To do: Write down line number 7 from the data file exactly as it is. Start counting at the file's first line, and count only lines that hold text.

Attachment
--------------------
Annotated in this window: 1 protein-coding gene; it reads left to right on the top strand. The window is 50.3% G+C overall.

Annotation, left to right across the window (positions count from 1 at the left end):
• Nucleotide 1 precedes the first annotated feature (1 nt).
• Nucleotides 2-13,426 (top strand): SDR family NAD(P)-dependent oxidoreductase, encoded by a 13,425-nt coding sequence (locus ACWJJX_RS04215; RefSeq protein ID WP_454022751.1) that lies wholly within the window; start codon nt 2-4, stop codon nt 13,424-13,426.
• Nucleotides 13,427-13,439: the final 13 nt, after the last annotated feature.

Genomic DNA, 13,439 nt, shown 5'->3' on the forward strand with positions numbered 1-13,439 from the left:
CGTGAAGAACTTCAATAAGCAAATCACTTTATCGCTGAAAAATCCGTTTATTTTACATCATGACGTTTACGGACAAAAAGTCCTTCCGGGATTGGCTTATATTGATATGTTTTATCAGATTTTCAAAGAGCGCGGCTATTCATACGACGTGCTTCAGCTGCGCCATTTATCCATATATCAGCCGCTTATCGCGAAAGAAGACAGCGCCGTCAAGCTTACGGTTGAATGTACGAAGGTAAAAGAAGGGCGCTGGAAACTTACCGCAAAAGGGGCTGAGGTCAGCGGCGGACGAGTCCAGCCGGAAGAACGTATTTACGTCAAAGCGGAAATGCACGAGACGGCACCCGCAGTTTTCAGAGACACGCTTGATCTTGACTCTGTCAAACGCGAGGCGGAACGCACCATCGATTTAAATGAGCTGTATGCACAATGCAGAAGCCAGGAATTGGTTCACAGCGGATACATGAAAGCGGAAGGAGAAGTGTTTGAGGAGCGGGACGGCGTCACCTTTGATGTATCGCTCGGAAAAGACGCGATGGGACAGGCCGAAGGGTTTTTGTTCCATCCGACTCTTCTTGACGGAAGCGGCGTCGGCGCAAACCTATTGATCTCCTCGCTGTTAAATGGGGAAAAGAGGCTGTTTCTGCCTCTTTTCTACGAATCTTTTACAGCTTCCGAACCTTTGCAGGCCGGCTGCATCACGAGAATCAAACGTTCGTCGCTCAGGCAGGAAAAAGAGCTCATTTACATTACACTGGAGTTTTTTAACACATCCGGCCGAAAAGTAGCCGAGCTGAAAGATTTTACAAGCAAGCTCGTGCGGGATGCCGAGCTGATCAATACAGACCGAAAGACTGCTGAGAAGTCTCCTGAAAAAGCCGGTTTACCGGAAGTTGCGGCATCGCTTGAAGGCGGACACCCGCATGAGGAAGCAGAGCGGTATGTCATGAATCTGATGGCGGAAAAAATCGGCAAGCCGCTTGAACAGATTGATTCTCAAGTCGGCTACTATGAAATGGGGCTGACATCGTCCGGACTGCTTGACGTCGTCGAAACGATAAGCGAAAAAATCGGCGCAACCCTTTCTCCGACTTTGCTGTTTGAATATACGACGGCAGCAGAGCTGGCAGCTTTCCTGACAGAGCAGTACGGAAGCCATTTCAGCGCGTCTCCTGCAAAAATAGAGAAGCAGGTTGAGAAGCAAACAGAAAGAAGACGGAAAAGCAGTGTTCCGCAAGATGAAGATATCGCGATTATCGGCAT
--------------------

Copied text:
CGTGAAGAACTTCAATAAGCAAATCACTTTATCGCTGAAAAATCCGTTTATTTTACATCATGACGTTTACGGACAAAAAGTCCTTCCGGGATTGGCTTATATTGATATGTTTTATCAGATTTTCAAAGAGCGCGGCTATTCATACGACGTGCTTCAGCTGCGCCATTTATCCATATATCAGCCGCTTATCGCGAAAGAAGACAGCGCCGTCAAGCTTACGGTTGAATGTACGAAGGTAAAAGAAGGGCGCTGGAAACTTACCGCAAAAGGGGCTGAGGTCAGCGGCGGACGAGTCCAGCCGGAAGAACGTATTTACGTCAAAGCGGAAATGCACGAGACGGCACCCGCAGTTTTCAGAGACACGCTTGATCTTGACTCTGTCAAACGCGAGGCGGAACGCACCATCGATTTAAATGAGCTGTATGCACAATGCAGAAGCCAGGAATTGGTTCACAGCGGATACATGAAAGCGGAAGGAGAAGTGTTTGAGGAGCGGGACGGCGTCACCTTTGATGTATCGCTCGGAAAAGACGCGATGGGACAGGCCGAAGGGTTTTTGTTCCATCCGACTCTTCTTGACGGAAGCGGCGTCGGCGCAAACCTATTGATCTCCTCGCTGTTAAATGGGGAAAAGAGGCTGTTTCTGCCTCTTTTCTACGAATCTTTTACAGCTTCCGAACCTTTGCAGGCCGGCTGCATCACGAGAATCAAACGTTCGTCGCTCAGGCAGGAAAAAGAGCTCATTTACATTACACTGGAGTTTTTTAACACATCCGGCCGAAAAGTAGCCGAGCTGAAAGATTTTACAAGCAAGCTCGTGCGGGATGCCGAGCTGATCAATACAGACCGAAAGACTGCTGAGAAGTCTCCTGAAAAAGCCGGTTTACCGGAAGTTGCGGCATCGCTTGAAGGCGGACACCCGCATGAGGAAGCAGAGCGGTATGTCATGAATCTGATGGCGGAAAAAATCGGCAAGCCGCTTGAACAGATTGATTCTCAAGTCGGCTACTATGAAATGGGGCTGACATCGTCCGGACTGCTTGACGTCGTCGAAACGATAAGCGAAAAAATCGGCGCAACCCTTTCTCCGACTTTGCTGTTTGAATATACGACGGCAGCAGAGCTGGCAGCTTTCCTGACAGAGCAGTACGGAAGCCATTTCAGCGCGTCTCCTGCAAAAATAGAGAAGCAGGTTGAGAAGCAAACAGAAAGAAGACGGAAAAGCAGTGTTCCGCAAGATGAAGATATCGCGATTATCGGCAT